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April 18, 2024

  • Jeanette Winterson for “gAyPRIL”
    “gAyPRIL” (Gay-April) continues on Falcon Radio, sharing a playlist curated by the Queer Trans Student Union, sharing songs celebrating the LGBTQ+ experience. In similar vein, you will enjoy Jeanette Winterson’s books if you find yourself interested in LGBTQ+ voices and nonlinear narratives. As “dead week” is upon us, students, we can utilize resources such as Falcon […]
  • Poetics of April
    As we enter into the poetics of April, also known as national poetry month, here are four voices from well to lesser known. The Tradition – Jericho Brown Winner of the Pulitzer Prize, Brown visited the last American Association of Writers and Writing Programs (AWP 2024) conference, and I loved his speech and humor. Besides […]
Spring Housing Guide

Video Game Reviews

Sony Corp.’s PlayStation2 is an intriguing middle step in the evolution of video games — somewhat like the first fish to pop out legs and awkwardly scramble onto the beach.

Home video game systems have been around for almost a quarter century, from nearly forgotten pioneers such as Atari and Coleco to modern heavyweights Nintendo, Sega and Sony.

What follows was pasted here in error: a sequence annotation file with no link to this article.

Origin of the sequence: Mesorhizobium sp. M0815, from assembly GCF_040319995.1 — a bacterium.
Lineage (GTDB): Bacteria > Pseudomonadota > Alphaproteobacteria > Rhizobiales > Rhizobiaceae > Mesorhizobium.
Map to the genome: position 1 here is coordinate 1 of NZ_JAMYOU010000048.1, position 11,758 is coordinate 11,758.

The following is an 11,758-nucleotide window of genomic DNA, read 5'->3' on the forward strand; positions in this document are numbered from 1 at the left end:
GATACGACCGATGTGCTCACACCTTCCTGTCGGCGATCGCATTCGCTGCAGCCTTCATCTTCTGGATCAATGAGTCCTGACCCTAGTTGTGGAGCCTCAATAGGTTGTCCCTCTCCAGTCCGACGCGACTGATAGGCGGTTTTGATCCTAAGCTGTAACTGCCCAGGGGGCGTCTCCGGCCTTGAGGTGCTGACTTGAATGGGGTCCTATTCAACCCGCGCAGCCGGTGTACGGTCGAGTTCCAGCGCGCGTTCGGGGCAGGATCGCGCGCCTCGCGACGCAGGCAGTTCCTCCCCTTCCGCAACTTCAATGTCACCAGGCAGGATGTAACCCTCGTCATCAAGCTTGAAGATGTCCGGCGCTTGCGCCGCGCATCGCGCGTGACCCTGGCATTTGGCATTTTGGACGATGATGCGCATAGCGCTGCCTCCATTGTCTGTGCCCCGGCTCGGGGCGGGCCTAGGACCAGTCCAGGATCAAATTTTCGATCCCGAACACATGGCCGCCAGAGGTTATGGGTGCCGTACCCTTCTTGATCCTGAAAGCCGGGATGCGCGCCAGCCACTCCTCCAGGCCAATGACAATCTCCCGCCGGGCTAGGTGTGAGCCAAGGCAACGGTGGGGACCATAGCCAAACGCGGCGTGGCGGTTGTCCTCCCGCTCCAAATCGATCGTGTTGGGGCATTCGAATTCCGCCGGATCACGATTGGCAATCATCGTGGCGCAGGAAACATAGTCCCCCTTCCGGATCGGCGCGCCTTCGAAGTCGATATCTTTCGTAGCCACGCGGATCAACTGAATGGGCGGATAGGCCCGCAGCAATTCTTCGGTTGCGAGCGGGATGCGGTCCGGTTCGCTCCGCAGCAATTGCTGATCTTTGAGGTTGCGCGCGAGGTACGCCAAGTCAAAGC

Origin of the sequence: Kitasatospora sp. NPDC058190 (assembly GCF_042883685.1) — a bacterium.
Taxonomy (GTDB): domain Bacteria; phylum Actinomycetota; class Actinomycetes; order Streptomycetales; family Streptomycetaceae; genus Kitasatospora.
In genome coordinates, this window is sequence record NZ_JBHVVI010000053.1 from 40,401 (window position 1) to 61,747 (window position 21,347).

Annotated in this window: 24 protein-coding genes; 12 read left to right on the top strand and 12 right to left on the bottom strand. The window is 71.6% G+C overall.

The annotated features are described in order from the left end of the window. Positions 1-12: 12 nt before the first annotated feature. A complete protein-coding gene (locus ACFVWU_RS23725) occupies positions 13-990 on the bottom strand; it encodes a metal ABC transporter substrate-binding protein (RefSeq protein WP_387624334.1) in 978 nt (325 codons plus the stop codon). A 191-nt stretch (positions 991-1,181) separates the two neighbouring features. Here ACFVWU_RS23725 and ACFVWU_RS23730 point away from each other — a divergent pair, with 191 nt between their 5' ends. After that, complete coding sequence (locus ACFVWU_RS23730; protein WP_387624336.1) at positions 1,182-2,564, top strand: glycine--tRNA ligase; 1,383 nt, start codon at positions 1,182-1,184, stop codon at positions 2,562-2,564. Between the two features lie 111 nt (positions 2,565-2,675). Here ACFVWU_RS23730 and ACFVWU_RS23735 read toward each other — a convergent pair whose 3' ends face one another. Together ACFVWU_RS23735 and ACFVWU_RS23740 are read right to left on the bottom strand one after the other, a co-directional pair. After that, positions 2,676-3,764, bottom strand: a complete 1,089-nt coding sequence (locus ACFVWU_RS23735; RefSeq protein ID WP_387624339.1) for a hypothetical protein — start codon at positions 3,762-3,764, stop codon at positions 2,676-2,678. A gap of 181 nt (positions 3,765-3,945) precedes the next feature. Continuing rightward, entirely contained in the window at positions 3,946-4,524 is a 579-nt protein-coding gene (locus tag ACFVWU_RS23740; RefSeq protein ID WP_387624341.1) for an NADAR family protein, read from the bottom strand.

But even as these systems have grown incredibly in computing horsepower, they still aren’t used for anything more than playing games.

Industry leaders have been talking for almost a decade about using that horsepower for other tasks, ranging from loosely defined ‘interactive entertainment’ that would appeal to a broader audience than conventional video games to Web surfing and online shopping.

PlayStation2 (, arriving in very limited quantities on Thursday at $299, is the first video game console created with these broader goals in mind.

When the PlayStation2 was announced in September 1999, Sony proclaimed the box was ‘designed to bring together movies, music and games to form a new world of computer entertainment.’

That’s an exciting mission statement, but I’m disappointed Sony has done nothing more than make vague promises about when and in what form the new world will arrive.

Before I explain in detail, here’s the background almost every 13-year-old boy in Japan, Europe and North America already knows by heart:

Sony entered the intensely competitive video-game business five years ago with the PlayStation, then priced at $299. Through a combination of powerful hardware, compelling software and clever marketing, PlayStation rapidly became the leading video game platform. Sony claims somewhere between one-fourth and one-third of households in the United States now own a PlayStation.

There is a huge library of PlayStation games — about 800 titles have shipped since 1995 — with new titles typically priced at $39 to $49.

Following the inevitable downward price curve of consumer electronics, the cost of PlayStation hardware has dropped steadily. Sony replaced the original PlayStation console in September with a slimmed-down model called the PS One that sells for a mere $99.

PlayStation2 is the much-anticipated successor, introduced in Japan seven months ago and set to arrive at U.S. stores this week amid considerable hype.